Written by Matthew Cook
Processing donations has always been one of my favorite tasks in the Archives. There is something so satisfying about bringing structure and order to the many piles of papers and photographs that make up the endless backlog. That alone makes the effort worthwhile, but sometimes a donation comes around that really peaks my interest, and fuels my desire to investigate further.
Enter the land deed for George Washington Chadsey from 1902 (ID 2023.013.001). For those unknowing, Mr. Chadsey was one of the earliest European settlers in the Chilliwack region. He arrived at Sumas in 1866, where he pre-empted District Lot 87. He raised six children and spent most of his time farming. Eventually he and his family moved to Chilliwack proper in 1902. He then spent the rest of his life as a town clerk, tax collector, and later magistrate in the county court.
However, it’s not George Washington Chadsey’s status as an early European settler of Chilliwack that caught my attention. It’s that while doing research on his land deed, I discovered that he was also renowned for having a very special violin.
Let me elaborate: Once upon a time in the 1860s, George Chadsey found himself at a hotel in the Cariboo region. There he chanced upon a violin, and as he played a few notes, he realized that it bore a particular richness in tone that only instruments of the finest make possessed. The hotel keeper confirmed Mr. Chadsey suspicions, informing him that the violin was in fact made by none other than Antonio Stradivari, an Italian luthier and craftsman of the famous Cremona school. Mr. Chadsey looked over the violin, and indeed found the maker’s name and date, 1694, engraved on the instrument. When pressed further, the hotel keeper stated that he came into possession of the violin from a wandering Italian, who pawned it for $50.00 (well over $2,500 dollars in 2023), before meeting an untimely end at one of the nearby gold mines. That was all Mr. Chadsey needed to be convinced that he had a real treasure on his hands, and after a brief period of bargaining, he purchased the violin from the hotel keeper for $30.00. Ever since then, the two had been inseparable. Mr. Chadsey had the instrument refurbished, and would often be heard playing it during concerts at Henderson Hall. He had many chances to sell the violin for a pretty penny, but never did, and was still in possession of it until his death in 1910. After that, the Stradivarius violin seemingly just disappeared, becoming lost to time, according to Kelly Harms. Indeed, it seemed to have become “Just one of many tantalizing Chilliwack mysteries” the former archivist wrote conclusively. (The Chilliwack Story 2007, p.15).
This did not sit right with me. Kelly Harms wrote that article on George Chadsey and his violin back in 2007. Surely between then and 2023, more information had made its way into the archives to help trace its whereabouts. Luckily, after an afternoon of meticulously sifting through the stacks, I had a breakthrough in the form of a single piece of paper from the Marie Wheeden fonds (ID 2004.052.0085) stating that Mrs. Marjorie Fetterley (nee Chadsey), the granddaughter of George Chadsey, had come into possession of the violin. This piece of information fits the puzzle, as my research (ID AM 0713) revealed that Majorie Fetterley’s father, Edmund Chadsey, was fond of his father’s violin and would often play it. Therefore, it would not be too farfetched to ascertain that the violin was passed to Edmund after George’s death, and then to Marjorie upon Edmund’s passing.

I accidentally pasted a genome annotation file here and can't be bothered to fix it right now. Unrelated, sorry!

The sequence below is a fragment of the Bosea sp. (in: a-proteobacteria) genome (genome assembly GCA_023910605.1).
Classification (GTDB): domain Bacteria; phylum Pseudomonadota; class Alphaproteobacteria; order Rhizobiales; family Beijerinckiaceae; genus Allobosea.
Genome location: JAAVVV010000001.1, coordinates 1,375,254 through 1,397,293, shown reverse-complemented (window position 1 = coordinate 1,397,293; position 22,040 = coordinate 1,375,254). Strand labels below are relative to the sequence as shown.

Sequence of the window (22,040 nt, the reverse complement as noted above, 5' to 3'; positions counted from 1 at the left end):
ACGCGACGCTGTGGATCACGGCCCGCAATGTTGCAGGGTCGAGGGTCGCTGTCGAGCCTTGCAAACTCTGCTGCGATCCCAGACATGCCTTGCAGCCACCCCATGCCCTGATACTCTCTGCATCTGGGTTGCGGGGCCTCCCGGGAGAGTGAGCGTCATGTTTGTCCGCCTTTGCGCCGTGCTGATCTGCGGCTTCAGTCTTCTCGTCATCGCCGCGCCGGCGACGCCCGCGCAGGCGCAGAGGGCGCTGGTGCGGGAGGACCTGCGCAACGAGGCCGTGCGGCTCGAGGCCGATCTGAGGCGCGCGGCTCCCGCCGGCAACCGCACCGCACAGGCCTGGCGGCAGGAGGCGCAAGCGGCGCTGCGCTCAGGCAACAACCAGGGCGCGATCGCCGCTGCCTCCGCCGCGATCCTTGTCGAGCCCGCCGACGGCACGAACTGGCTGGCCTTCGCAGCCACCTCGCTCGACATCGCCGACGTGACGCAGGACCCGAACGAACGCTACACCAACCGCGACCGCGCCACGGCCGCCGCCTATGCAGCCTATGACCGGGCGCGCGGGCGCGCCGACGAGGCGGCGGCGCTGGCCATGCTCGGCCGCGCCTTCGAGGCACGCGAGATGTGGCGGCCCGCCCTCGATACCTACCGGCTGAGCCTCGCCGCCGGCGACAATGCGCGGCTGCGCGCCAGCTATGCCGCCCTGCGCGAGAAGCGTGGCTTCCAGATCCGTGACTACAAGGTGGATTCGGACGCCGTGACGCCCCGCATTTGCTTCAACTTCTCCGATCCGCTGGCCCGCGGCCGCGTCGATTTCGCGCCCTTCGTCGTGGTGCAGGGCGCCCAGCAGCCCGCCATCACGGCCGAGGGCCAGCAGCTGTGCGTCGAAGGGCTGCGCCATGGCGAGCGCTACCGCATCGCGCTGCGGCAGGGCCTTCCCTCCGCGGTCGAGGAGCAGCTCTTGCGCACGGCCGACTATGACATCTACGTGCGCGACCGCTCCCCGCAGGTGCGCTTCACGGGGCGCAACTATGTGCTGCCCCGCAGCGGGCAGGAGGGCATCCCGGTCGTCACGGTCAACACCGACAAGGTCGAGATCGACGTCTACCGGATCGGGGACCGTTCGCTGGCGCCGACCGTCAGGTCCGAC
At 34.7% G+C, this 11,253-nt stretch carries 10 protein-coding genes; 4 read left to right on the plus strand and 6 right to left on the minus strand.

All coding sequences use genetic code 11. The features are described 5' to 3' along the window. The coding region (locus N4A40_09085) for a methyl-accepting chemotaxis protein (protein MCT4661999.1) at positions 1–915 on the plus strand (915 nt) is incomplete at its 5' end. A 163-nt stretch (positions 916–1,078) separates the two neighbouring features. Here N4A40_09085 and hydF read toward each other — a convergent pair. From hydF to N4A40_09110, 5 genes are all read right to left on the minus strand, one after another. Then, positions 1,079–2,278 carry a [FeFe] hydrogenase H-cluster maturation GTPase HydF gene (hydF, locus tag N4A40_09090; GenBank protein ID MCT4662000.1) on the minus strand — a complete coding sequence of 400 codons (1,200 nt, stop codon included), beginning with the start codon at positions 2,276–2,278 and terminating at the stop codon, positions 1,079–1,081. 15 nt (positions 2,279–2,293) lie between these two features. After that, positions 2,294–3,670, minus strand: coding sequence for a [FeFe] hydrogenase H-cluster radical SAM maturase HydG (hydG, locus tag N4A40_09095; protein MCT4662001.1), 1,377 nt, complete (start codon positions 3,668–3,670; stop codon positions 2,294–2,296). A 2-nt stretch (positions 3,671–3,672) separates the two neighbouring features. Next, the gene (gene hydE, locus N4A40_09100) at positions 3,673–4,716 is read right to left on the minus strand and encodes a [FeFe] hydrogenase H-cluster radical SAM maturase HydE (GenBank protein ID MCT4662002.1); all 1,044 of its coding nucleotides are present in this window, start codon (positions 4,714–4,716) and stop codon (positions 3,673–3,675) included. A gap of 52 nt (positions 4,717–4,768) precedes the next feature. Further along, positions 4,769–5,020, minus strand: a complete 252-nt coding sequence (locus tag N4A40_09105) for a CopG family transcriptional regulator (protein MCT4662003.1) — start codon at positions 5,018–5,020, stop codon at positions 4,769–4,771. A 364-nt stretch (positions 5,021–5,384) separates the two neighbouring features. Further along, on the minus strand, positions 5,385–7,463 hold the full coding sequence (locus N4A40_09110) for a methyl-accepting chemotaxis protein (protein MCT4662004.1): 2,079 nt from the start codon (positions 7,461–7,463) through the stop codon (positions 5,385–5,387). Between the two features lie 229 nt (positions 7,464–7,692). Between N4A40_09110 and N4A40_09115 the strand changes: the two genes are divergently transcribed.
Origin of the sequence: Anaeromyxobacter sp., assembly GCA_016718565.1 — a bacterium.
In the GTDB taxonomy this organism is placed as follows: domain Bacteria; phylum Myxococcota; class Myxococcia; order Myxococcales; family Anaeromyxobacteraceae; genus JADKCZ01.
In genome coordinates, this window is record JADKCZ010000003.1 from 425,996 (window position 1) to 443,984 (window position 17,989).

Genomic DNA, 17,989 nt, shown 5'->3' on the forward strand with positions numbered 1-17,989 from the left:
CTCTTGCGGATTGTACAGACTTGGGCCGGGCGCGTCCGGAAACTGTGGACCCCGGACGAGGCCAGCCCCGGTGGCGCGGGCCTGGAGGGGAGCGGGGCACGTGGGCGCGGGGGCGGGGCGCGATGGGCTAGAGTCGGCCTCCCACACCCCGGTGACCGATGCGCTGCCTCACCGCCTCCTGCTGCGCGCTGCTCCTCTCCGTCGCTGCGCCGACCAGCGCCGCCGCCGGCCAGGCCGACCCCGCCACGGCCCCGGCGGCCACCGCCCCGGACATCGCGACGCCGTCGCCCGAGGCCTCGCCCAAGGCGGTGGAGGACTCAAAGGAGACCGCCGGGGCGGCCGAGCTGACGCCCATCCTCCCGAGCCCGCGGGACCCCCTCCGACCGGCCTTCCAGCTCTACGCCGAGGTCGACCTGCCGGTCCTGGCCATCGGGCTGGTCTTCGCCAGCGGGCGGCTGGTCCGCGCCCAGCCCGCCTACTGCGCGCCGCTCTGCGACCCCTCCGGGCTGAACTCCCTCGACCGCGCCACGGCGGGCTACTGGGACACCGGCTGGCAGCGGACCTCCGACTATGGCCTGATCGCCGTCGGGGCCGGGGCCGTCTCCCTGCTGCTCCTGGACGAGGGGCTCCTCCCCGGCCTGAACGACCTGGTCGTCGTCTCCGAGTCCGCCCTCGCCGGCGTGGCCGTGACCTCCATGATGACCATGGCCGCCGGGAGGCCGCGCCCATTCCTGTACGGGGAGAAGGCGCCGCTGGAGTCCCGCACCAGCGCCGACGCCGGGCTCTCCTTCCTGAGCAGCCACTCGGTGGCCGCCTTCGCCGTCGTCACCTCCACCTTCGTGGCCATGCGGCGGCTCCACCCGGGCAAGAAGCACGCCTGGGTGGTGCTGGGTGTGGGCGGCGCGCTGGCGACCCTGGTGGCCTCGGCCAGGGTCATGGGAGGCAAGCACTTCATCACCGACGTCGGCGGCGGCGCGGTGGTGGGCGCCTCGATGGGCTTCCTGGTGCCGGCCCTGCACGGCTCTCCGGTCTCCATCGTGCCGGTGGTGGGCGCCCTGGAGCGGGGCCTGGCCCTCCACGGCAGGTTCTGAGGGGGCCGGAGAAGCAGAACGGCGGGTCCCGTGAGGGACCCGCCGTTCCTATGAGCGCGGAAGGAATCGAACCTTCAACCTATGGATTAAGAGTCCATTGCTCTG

Unfortunately, Marjorie Fetterley herself passed away in 1978, and after that the trail goes cold again. But I wasn’t ready to call it quits quite yet. As it so happened, one of the volunteers at the archives is an acquaintance of the Fetterley family. Through this volunteer, I was able to learn that a grandchild of Marjorie Fetterley was familiar with the violin, but currently did not know of its whereabouts, although they were willing to investigate further.
So that is currently where my investigation has led me, which all started with the donation of George Chadsey’s land deed. This was a research opportunity that came about rather spontaneously, but I nevertheless found it to be both compelling and rewarding. As it turns out, similar scenarios occur almost regularly here at the Chilliwack Archives. More often than not, a visitor will come in with a hazy memory or question about Chilliwack’s past, and using the Archives’ ever-growing resources, we help illuminate those murky areas, and connect them to the present. With that said, should you have any inquiries concerning one of the many tantalizing mysteries of Chilliwack’s history, please pay us a visit. We will be more than happy to help you with your research!
 Kate Feltren, the Curator here at the Chilliwack Museum and Archives, provides an explanation for what pre-emption means: “Pre-emption was the process of acquiring land that had not yet been surveyed by colonial governments for agricultural use.” Today, much of the Fraser Valley is designated as Agricultural Land Reserves due to these pre-emptions, which brought about not only rapid urbanization, but also a disruptive shift in the traditional Stó:lō way of life from being based around water channels to agricultural productivity.